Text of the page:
describe('test', () => {
  const body = {};
  before((done) => {
    get('http://localhost:3000/user', (error, res) =>{
      body.response = res.body;
      done();
    })
  })
  it('should return a string', () => {
    expect(body.response).to.equal('ci with travis');
  });
});

Here we wrote a test and we have a specification that our first endpoint should return a response which should be the same thing as ‘ci with Travis’ also the second endpoint response should be equal to ‘Ayo is a good man’. run npm test in your terminal and u will realize that the test will fail. This happens because the specifications are not been met. The next step is to update our app.js file. copy or write these codes in the app.js file.

//this help us to use the express module which is part of the node modules
const express = require('express');

const app = express();

//here we declare a GET HTTP method which takes in the url and also a callback method which has 
//request and response as parameters. 

app.get('/user', (req, res) => {
  res.send('ci with travis');
});



const server = app.listen(3000, () => {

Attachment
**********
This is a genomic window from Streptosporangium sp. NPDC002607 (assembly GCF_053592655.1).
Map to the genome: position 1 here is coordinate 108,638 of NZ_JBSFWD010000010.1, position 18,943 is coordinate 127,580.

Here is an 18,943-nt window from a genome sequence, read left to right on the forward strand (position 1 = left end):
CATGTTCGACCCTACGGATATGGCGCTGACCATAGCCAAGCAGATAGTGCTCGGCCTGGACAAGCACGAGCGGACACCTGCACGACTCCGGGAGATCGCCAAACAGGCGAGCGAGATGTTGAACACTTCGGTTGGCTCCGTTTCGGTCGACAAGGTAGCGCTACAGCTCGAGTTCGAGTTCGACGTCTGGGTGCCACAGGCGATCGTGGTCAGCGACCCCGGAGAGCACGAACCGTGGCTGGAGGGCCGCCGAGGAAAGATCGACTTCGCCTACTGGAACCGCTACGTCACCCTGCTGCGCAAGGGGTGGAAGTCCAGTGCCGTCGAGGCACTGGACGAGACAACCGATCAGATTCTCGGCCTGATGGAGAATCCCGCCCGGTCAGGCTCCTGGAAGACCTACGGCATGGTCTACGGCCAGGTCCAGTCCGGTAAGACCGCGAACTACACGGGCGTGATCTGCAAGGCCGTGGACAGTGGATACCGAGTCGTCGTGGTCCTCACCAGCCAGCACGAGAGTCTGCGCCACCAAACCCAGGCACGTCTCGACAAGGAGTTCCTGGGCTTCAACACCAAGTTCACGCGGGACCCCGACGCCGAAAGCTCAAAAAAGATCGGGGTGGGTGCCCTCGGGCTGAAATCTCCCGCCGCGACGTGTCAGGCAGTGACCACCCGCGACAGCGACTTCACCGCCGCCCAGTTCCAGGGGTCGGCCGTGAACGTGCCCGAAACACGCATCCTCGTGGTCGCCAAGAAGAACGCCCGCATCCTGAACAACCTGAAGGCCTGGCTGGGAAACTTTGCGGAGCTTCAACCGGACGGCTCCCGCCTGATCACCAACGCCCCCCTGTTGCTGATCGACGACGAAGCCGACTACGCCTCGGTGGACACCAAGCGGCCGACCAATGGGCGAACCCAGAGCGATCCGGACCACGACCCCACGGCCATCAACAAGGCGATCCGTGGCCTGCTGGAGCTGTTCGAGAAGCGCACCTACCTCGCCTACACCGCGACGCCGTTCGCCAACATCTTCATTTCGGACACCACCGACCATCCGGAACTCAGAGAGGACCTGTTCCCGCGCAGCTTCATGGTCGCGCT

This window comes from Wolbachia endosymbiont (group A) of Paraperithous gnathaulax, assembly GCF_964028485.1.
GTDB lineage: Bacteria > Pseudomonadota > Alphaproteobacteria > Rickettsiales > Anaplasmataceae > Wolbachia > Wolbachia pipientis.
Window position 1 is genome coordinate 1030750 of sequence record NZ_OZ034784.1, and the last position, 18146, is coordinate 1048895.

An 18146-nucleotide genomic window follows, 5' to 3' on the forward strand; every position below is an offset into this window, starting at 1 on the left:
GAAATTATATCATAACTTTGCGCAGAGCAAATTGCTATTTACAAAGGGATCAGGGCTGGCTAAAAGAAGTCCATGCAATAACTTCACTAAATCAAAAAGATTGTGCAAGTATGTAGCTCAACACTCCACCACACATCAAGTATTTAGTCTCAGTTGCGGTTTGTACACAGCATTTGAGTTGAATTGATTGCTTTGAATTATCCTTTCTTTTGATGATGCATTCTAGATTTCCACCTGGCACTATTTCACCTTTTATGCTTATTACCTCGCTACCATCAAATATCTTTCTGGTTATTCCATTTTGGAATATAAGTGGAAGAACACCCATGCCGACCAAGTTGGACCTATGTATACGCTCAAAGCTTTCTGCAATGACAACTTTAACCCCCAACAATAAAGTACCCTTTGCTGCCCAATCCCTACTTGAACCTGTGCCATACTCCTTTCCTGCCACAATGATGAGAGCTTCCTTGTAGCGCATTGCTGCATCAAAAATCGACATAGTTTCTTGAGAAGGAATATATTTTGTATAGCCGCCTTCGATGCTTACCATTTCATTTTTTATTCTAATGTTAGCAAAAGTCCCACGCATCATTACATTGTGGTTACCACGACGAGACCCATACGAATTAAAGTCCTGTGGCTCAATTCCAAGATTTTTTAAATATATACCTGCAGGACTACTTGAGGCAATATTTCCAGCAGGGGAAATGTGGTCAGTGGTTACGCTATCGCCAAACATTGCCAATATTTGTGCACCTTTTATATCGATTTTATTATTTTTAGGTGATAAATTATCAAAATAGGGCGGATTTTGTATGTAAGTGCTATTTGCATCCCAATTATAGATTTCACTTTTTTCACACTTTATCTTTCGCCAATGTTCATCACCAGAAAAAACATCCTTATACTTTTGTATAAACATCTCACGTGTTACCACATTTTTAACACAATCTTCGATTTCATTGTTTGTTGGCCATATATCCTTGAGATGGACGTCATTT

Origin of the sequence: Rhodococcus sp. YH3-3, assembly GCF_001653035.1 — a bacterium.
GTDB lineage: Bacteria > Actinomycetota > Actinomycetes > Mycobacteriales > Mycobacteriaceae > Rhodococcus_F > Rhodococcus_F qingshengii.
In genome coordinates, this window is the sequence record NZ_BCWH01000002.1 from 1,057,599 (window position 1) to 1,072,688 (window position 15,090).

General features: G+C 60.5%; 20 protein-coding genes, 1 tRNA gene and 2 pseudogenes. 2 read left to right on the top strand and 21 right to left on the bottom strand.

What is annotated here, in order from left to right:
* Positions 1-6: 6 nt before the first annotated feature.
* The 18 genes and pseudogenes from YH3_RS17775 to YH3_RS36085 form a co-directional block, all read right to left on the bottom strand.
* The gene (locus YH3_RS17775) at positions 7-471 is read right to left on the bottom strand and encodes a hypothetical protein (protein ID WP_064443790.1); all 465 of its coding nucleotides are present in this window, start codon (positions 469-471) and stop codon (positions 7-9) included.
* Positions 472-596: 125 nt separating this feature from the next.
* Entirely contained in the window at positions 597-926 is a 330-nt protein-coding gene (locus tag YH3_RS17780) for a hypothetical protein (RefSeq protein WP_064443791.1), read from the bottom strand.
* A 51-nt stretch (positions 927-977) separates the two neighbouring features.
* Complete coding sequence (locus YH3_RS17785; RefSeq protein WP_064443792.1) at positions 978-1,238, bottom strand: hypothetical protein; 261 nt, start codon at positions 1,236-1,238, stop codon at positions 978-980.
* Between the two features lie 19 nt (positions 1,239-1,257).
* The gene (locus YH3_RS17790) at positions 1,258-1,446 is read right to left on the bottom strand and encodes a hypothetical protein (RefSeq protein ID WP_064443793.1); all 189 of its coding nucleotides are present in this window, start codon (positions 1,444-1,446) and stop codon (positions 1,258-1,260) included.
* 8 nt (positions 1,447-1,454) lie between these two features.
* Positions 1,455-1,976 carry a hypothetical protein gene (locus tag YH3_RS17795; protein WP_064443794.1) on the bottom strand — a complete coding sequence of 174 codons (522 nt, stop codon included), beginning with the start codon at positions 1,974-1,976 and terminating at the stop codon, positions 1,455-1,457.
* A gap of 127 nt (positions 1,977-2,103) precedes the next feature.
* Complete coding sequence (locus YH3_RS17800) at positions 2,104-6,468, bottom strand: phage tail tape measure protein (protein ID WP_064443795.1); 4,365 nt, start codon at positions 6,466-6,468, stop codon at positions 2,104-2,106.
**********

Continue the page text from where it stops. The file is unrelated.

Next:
console.log('App running on port 3000');
});

module.exports = server;

 

Here we tell each endpoint to listen to a get request and respond with ‘ci with Travis’ and ‘Ayo is a good man’ respectively. which should be what we are expecting as the response in the specifications we gave in our test.js.

To learn more about node and express you can check this out the introduction to node-js and express.

if you run the code now u should see that our code is passing and this is great. Next, let’s set up Travis CI. Go to the Travis CI homepage and sign-up for a free account. Create a .travis.yml file in your project folder it should look like this.

language: node_js
node_js:
- "stable"
cache:
directories:
- "node_modules"

The .travis.yml record demonstrated above is the thing that educates Travis on what to fabricate. the language alternative can be whatever language your application is running in and the “node_js”: “stable” demonstrates Travis should utilize a steady version of node. You can also cache your node_modules directory on Travis to avoid installing all dependencies every time a build is triggered but rather it updates packages that have newer versions.

 

Integrating Travis With GitHub

An ordinary work process with Travis and GitHub goes this way.

  • Create a GitHub repo and push the project folder to GitHub.

  • Add the repo to Travis Website
  • Create a new branch for each new features or chores
  • Push your branch to GitHub
  • Create a pull request and Travis CI will be triggered and let us know if the test pass or fail.
  • Add the Travis badge to a README.md file in your GitHub repo.

 

Conclusion

Travis CI helps in creating programs effectively. It guarantees you send clean code that pursues great practice and furthermore identifies if there are conceivable bugs or shortages in your code brought about by a change or refactor in your task.

 

Hi, am Ayooluwa, I build software and in-turn solve problems